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Tag: ruth bader ginsburg

Ex-Atty. Gen. Ashcroft Dodges Bullet; Supreme Court Tosses Lawsuit Against Him

John Ashcroft/doj photo

By Allan Lengel
ticklethewire.com

WASHINGTON — Ex-Atty. Gen. John Ashcroft is off the hook.

In an 8-0 ruling, the Supreme Court tossed out a lawsuit against Ashcroft. It overturned a 9th Circuit Court of Appeals decision, saying the former Attorney General under President Bush  enjoyed “qualified immunity” from a lawsuit filed by Abdullah al Kidd, a former University of Idaho football player who converted to Islam.

The court ruled that Ashcroft did not clearly violate the 4th Amendment right against unreasonable searches and seizures.

FBI agents arrested Kidd in 2003 at Dulles Airport and detained him for 16 days in three different states as a material witness supposedly for a pending case. He was never charged and never called as a witness.

Kidd claimed Ashcroft abused his power by detaining him as a material witness. He also alleged the arrest was part of a bigger plan by the Bush administration to round up Muslims, regardless if whether they had ties to terrorism.

But the Supreme Court, in a ruling written by Justice Antonin Scalia, wrote: “The affidavit accompanying the warrant application (as al-Kidd concedes) gave individualized reasons to believe that he was a material witness and that he would soon disappear.”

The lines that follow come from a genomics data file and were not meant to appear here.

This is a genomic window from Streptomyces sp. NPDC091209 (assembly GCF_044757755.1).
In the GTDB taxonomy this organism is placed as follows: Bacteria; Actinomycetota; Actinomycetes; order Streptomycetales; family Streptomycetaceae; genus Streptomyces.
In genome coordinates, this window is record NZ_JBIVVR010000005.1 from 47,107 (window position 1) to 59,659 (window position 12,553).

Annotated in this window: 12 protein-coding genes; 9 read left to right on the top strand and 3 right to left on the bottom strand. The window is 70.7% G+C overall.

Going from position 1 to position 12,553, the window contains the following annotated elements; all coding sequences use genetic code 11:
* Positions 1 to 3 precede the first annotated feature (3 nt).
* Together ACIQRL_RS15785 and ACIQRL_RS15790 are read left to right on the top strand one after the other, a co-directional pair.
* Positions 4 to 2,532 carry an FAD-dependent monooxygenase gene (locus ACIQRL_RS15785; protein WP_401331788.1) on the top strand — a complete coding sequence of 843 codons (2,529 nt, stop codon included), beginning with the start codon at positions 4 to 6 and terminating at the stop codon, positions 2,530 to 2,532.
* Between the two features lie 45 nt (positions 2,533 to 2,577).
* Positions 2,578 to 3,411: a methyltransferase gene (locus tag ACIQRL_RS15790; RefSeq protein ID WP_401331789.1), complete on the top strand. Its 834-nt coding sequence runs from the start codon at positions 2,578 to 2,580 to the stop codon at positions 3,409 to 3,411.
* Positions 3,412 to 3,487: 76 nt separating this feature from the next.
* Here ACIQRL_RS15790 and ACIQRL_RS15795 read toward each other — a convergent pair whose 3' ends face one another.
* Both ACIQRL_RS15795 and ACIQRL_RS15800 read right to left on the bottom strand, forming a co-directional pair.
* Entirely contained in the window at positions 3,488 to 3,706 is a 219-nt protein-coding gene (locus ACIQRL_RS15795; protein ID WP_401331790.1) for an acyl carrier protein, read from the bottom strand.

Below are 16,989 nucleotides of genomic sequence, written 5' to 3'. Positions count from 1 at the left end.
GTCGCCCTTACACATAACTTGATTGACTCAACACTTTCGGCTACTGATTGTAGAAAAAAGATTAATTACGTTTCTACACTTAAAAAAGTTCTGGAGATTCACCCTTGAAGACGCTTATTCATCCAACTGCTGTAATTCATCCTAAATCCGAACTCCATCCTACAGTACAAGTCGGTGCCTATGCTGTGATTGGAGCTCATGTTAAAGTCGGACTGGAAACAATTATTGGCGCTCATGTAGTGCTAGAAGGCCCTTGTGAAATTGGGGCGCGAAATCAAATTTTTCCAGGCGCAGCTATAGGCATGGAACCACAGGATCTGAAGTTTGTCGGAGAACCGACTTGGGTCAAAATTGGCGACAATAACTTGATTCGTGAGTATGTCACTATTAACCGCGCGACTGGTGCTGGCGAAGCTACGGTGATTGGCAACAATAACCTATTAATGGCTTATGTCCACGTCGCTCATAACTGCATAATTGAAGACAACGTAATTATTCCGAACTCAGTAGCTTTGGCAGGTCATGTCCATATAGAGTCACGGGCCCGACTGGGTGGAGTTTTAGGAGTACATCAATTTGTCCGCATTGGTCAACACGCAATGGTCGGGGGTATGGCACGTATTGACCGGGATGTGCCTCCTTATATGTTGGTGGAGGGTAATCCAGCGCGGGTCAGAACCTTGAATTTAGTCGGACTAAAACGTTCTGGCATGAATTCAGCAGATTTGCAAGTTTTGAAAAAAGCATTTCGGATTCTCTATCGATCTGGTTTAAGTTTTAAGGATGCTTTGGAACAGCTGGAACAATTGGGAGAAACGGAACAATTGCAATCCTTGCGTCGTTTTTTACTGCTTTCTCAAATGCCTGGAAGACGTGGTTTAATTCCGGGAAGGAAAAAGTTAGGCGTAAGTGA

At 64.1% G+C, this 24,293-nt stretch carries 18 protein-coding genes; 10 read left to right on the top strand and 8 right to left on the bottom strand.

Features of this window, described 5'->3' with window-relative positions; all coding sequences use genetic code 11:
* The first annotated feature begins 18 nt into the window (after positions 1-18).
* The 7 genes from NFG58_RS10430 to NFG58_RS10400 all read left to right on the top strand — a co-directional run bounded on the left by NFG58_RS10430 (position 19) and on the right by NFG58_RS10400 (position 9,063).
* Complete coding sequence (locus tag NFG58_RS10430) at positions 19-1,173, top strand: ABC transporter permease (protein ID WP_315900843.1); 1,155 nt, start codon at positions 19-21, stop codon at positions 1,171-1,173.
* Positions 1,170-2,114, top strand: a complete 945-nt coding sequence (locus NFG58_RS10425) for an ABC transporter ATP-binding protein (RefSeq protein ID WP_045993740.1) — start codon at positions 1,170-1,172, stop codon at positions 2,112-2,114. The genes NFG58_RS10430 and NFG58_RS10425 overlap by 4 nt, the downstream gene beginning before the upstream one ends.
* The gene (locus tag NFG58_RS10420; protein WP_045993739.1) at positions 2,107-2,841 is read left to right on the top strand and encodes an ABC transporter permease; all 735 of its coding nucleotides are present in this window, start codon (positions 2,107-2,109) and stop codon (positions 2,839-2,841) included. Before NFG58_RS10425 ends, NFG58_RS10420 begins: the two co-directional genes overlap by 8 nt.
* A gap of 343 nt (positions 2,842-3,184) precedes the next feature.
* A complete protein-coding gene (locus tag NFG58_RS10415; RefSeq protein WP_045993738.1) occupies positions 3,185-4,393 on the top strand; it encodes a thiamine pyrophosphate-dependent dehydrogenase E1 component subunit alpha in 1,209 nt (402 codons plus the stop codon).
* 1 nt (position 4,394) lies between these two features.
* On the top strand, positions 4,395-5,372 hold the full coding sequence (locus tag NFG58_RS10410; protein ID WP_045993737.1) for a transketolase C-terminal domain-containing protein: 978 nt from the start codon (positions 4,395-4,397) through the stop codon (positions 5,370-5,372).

“Qualified immunity gives government officials breathing room to make reasonable but mistaken judgments about open legal questions. When properly applied, it protects ‘all but the plainly incompetent or those who knowingly violate the law’,” the court wrote.

”We hold that an objectively reasonable arrest and detention of a material witness pursuant to a validly obtained warrant cannot be challenged as unconstitutional on the basis of allegations that the arresting authority had an improper motive. Because Ashcroft did not violate clearly established law, we need not address the more difficult question whether he enjoys absolute immunity.”

Justices Ruth Bader Ginsburg, Stephen G. Breyer and Sonia Sotomayor voted to overturn the lower court ruling, but conceded that the law in this area is not completely clear. Justice Elena Kagan did not participate.

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Supreme Court Rules in Favor of Law Enforcement in Ky Case

file photo/istock

By Allan Lengel
ticklethewire.com

WASHINGTON — The Supreme Court handed law enforcement an added tool on Monday.

The Court ruled 8-1 that it was okay when Lexington, Ky.  police busted into an apartment without a warrant after smelling marijuana and fearing the suspect was trying to destroy evidence, the Associated Press reported.

The ruling overturned a Kentucky Supreme Court ruling that had thrown out evidence gathered during the raid of Hollis King’s apartment, AP reported.

“Occupants who choose not to stand on their constitutional rights but instead elect to attempt to destroy evidence have only themselves to blame,” Justice Sam Alito said in his opinion, according to AP.

Justice Ginsburg, the lone dissenting vote, said the ruling gives police an easy was to forgo warrants in drug cases, AP reported.

“Police officers may now knock, listen, then break the door down, never mind that they had ample time to obtain a warrant,” she said.